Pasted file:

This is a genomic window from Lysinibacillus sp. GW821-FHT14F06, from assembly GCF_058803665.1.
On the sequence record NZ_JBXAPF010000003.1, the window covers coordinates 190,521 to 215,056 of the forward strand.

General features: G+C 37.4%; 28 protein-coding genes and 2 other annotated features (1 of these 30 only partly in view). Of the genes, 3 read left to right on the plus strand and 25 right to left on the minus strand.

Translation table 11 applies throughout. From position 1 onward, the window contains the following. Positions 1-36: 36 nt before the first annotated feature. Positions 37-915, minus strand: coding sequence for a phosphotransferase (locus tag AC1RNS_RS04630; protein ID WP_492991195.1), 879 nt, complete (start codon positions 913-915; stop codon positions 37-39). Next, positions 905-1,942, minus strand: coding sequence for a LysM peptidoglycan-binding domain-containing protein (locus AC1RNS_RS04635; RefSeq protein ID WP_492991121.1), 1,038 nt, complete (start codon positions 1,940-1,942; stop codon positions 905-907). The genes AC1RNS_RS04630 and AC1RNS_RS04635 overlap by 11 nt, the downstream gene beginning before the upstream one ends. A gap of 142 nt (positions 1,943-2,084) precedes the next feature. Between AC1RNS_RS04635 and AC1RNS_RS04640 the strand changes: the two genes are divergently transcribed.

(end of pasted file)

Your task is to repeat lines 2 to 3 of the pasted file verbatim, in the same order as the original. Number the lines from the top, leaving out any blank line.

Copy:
On the sequence record NZ_JBXAPF010000003.1, the window covers coordinates 190,521 to 215,056 of the forward strand.

General features: G+C 37.4%; 28 protein-coding genes and 2 other annotated features (1 of these 30 only partly in view). Of the genes, 3 read left to right on the plus strand and 25 right to left on the minus strand.